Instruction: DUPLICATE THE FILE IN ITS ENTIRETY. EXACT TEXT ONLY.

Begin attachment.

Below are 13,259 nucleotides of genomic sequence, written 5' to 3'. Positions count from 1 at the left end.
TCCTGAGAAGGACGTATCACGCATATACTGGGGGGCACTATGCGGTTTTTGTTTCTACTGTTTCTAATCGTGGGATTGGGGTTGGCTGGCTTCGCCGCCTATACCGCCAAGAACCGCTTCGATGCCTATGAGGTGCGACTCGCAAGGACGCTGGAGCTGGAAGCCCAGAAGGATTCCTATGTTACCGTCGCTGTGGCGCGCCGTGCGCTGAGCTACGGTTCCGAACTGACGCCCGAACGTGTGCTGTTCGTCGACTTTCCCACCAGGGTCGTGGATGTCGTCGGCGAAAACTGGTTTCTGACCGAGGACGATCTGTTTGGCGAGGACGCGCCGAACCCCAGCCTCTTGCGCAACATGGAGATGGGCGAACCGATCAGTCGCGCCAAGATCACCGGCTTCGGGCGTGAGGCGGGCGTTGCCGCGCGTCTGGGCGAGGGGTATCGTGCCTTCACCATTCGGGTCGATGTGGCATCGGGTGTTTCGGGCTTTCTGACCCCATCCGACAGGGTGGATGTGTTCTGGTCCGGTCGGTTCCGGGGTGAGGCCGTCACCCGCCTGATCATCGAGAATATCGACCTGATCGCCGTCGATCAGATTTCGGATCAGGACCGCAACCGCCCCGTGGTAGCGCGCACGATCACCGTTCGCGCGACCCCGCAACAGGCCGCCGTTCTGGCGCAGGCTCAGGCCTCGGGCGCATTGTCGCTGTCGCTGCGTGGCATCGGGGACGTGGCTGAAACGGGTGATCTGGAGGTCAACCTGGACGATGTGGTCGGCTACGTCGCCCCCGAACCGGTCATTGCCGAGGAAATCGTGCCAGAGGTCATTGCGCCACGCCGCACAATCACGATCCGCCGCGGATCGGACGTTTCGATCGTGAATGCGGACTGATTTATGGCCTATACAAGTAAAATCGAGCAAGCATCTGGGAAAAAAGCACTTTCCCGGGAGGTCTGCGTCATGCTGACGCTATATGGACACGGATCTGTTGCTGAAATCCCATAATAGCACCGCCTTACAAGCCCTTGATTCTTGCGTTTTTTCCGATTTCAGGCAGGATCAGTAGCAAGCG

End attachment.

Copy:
Below are 13,259 nucleotides of genomic sequence, written 5' to 3'. Positions count from 1 at the left end.
TCCTGAGAAGGACGTATCACGCATATACTGGGGGGCACTATGCGGTTTTTGTTTCTACTGTTTCTAATCGTGGGATTGGGGTTGGCTGGCTTCGCCGCCTATACCGCCAAGAACCGCTTCGATGCCTATGAGGTGCGACTCGCAAGGACGCTGGAGCTGGAAGCCCAGAAGGATTCCTATGTTACCGTCGCTGTGGCGCGCCGTGCGCTGAGCTACGGTTCCGAACTGACGCCCGAACGTGTGCTGTTCGTCGACTTTCCCACCAGGGTCGTGGATGTCGTCGGCGAAAACTGGTTTCTGACCGAGGACGATCTGTTTGGCGAGGACGCGCCGAACCCCAGCCTCTTGCGCAACATGGAGATGGGCGAACCGATCAGTCGCGCCAAGATCACCGGCTTCGGGCGTGAGGCGGGCGTTGCCGCGCGTCTGGGCGAGGGGTATCGTGCCTTCACCATTCGGGTCGATGTGGCATCGGGTGTTTCGGGCTTTCTGACCCCATCCGACAGGGTGGATGTGTTCTGGTCCGGTCGGTTCCGGGGTGAGGCCGTCACCCGCCTGATCATCGAGAATATCGACCTGATCGCCGTCGATCAGATTTCGGATCAGGACCGCAACCGCCCCGTGGTAGCGCGCACGATCACCGTTCGCGCGACCCCGCAACAGGCCGCCGTTCTGGCGCAGGCTCAGGCCTCGGGCGCATTGTCGCTGTCGCTGCGTGGCATCGGGGACGTGGCTGAAACGGGTGATCTGGAGGTCAACCTGGACGATGTGGTCGGCTACGTCGCCCCCGAACCGGTCATTGCCGAGGAAATCGTGCCAGAGGTCATTGCGCCACGCCGCACAATCACGATCCGCCGCGGATCGGACGTTTCGATCGTGAATGCGGACTGATTTATGGCCTATACAAGTAAAATCGAGCAAGCATCTGGGAAAAAAGCACTTTCCCGGGAGGTCTGCGTCATGCTGACGCTATATGGACACGGATCTGTTGCTGAAATCCCATAATAGCACCGCCTTACAAGCCCTTGATTCTTGCGTTTTTTCCGATTTCAGGCAGGATCAGTAGCAAGCG